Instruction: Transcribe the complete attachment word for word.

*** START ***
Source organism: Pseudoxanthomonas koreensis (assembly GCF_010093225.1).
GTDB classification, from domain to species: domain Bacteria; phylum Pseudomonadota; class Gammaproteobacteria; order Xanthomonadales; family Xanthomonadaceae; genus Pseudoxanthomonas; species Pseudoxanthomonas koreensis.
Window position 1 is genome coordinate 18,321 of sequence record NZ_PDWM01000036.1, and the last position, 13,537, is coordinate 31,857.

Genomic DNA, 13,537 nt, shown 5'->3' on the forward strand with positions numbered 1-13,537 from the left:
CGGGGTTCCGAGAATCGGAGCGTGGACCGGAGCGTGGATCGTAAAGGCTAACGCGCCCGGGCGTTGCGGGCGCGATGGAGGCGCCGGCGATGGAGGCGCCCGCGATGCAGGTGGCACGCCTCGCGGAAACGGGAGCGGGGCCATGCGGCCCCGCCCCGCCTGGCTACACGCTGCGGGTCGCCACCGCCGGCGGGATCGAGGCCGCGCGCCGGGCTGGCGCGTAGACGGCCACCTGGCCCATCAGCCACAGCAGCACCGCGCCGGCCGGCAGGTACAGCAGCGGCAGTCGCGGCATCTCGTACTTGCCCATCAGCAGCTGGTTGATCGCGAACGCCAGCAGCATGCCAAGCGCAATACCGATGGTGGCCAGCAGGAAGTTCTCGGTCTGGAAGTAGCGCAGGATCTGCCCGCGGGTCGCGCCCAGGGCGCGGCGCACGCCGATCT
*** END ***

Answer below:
Source organism: Pseudoxanthomonas koreensis (assembly GCF_010093225.1).
GTDB classification, from domain to species: domain Bacteria; phylum Pseudomonadota; class Gammaproteobacteria; order Xanthomonadales; family Xanthomonadaceae; genus Pseudoxanthomonas; species Pseudoxanthomonas koreensis.
Window position 1 is genome coordinate 18,321 of sequence record NZ_PDWM01000036.1, and the last position, 13,537, is coordinate 31,857.

Genomic DNA, 13,537 nt, shown 5'->3' on the forward strand with positions numbered 1-13,537 from the left:
CGGGGTTCCGAGAATCGGAGCGTGGACCGGAGCGTGGATCGTAAAGGCTAACGCGCCCGGGCGTTGCGGGCGCGATGGAGGCGCCGGCGATGGAGGCGCCCGCGATGCAGGTGGCACGCCTCGCGGAAACGGGAGCGGGGCCATGCGGCCCCGCCCCGCCTGGCTACACGCTGCGGGTCGCCACCGCCGGCGGGATCGAGGCCGCGCGCCGGGCTGGCGCGTAGACGGCCACCTGGCCCATCAGCCACAGCAGCACCGCGCCGGCCGGCAGGTACAGCAGCGGCAGTCGCGGCATCTCGTACTTGCCCATCAGCAGCTGGTTGATCGCGAACGCCAGCAGCATGCCAAGCGCAATACCGATGGTGGCCAGCAGGAAGTTCTCGGTCTGGAAGTAGCGCAGGATCTGCCCGCGGGTCGCGCCCAGGGCGCGGCGCACGCCGATCT